Techniques for fast simulation of models of highly dependable systems

Dept. of Electr. Eng., Twente Univ., Enschede
IEEE Transactions on Reliability (Impact Factor: 2.29). 10/2001; DOI: 10.1109/24.974122
Source: IEEE Xplore

ABSTRACT With the ever-increasing complexity and requirements of highly
dependable systems, their evaluation during design and operation is
becoming more crucial. Realistic models of such systems are often not
amenable to analysis using conventional analytic or numerical methods.
Therefore, analysts and designers turn to simulation to evaluate these
models. However, accurate estimation of dependability measures of these
models requires that the simulation frequently observes system failures,
which are rare events in highly dependable systems. This renders
ordinary Simulation impractical for evaluating such systems. To overcome
this problem, simulation techniques based on importance sampling have
been developed, and are very effective in certain settings. When
importance sampling works well, simulation run lengths can be reduced by
several orders of magnitude when estimating transient as well as
steady-state dependability measures. This paper reviews some of the
importance-sampling techniques that have been developed in recent years
to estimate dependability measures efficiently in Markov and nonMarkov
models of highly dependable systems

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    ABSTRACT: Markov chains with small transition probabilities occur while modeling the reliability of systems where the individual components are highly reliable and quickly repairable. Complex inter-component dependencies can exist and the state space involved can be huge, making these models analytically and numerically intractable. Naive simulation is also difficult because the event of interest (system failure) is rare, so that a prohibitively large amount of computation is needed to obtain samples of these events. An earlier paper (Juneja et al., 2001) proposed an importance sampling scheme that provides large efficiency increases over naive simulation for a very general class of models including reliability models with general repair policies such as deferred and group repairs. However, there is a statistical penalty associated with this scheme when the corresponding Markov chain has high probability cycles as may be the case with reliability models with general repair policies. This paper develops a splitting-based importance-sampling technique that avoids this statistical penalty by splitting paths at high probability cycles and thus achieves bounded relative-error in a stronger sense than in previous attempts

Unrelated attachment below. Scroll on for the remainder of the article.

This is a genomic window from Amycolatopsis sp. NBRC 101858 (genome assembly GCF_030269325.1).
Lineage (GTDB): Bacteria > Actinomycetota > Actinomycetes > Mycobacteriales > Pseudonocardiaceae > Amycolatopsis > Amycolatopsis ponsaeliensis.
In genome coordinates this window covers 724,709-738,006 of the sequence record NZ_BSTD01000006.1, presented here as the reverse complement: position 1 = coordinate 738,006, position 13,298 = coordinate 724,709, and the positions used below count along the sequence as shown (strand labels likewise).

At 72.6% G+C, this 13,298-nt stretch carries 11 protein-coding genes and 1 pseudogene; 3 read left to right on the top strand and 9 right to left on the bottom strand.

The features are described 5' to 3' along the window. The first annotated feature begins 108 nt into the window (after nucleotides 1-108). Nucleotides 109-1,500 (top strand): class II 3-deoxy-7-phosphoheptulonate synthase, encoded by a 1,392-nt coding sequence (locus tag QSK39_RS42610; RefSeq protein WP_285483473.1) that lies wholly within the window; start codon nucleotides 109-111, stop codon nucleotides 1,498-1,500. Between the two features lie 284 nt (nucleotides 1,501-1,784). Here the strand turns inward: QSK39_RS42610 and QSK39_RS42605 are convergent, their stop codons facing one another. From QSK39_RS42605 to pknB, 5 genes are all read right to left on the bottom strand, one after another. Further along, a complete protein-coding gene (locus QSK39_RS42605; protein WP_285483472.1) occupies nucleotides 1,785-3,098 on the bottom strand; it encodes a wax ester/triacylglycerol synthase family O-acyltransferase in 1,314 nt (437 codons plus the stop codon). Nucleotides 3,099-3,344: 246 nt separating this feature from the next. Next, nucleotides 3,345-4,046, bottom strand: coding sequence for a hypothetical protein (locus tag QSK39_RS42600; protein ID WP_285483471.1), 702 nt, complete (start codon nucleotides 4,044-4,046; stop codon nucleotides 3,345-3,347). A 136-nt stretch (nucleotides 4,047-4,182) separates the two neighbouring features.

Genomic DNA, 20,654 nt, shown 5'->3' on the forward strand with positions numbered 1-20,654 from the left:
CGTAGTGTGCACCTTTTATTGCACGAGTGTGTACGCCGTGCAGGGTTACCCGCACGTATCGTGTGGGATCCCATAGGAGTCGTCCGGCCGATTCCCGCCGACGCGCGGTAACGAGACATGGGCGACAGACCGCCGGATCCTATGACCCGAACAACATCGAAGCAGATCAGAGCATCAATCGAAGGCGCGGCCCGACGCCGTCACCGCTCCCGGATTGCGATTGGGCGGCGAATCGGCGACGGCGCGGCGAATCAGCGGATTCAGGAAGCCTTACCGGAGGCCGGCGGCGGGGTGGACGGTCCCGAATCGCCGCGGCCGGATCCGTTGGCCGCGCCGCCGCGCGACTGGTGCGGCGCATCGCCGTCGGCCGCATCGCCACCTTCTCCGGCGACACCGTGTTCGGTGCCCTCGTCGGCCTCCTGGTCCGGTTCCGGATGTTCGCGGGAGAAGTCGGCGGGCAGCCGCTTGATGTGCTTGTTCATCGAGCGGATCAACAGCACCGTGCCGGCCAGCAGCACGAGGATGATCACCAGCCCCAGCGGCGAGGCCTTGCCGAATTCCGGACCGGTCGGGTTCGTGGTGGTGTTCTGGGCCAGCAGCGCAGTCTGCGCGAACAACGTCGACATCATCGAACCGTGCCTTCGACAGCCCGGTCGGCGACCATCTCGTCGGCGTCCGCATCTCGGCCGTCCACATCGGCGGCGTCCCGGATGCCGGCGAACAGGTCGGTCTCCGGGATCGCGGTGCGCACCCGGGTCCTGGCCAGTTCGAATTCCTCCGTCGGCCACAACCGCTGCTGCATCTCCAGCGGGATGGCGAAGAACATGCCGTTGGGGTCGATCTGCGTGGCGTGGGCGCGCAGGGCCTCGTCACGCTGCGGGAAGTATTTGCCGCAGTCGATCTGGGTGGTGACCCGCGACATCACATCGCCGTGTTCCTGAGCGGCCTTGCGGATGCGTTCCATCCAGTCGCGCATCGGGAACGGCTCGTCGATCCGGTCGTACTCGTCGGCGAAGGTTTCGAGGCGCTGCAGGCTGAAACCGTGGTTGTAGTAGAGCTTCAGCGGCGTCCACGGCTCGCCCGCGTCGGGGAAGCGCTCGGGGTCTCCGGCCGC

IEEE Transactions on Reliability 10/2001; · 2.29 Impact Factor
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    ABSTRACT: RESTART is a widely applied accelerated simulation technique that allows the evaluation of very low probabilities. In this method a number of simulation retrials are performed when the process enters regions of the state space where the chance of occurrence of the rare event is higher. Formulas for evaluating the optimal number of regions and retrials have been provided in previous papers. Guidelines were also provided for obtaining a suitable function, the importance function, used to define the regions. This paper provides a simple importance function that can be useful for RESTART simulation of models of many highly dependable systems. Some eXamples from the literature illustrate the application of this importance function. Steady-state unavailability of balanced systems is accurately estimated within short computational times, and also the unavailability of an unbalanced system but with much more computational effort.
    SIMULATION: Transactions of The Society for Modeling and Simulation International 01/2007; 83:821-828. · 0.69 Impact Factor
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    ABSTRACT: This paper is a tutorial on RESTART, a widely applicable accelerated simulation technique for estimating rare event probabilities. The method is based on performing a number of simulation retrials when the process enters regions of the state space where the chance of occurrence of the rare event is higher. The paper analyzes its efficiency, showing formulas for the variance of the estimator and for the gain obtained with respect to crude simulation, as well as for the parameter values that maximize this gain. It also provides guidelines for achieving a high efficiency when it is applied. Emphasis is placed on the choice of the importance function, i.e., the function of the system state used for determining when retrials are made. Several examples on queuing networks and ultra reliable systems are exposed to illustrate the application of the guidelines and the efficiency achieved. KeywordsRare Event–Splitting–RESTART–Simulation–Performance–Reliability
    12/2011: pages 509-547;

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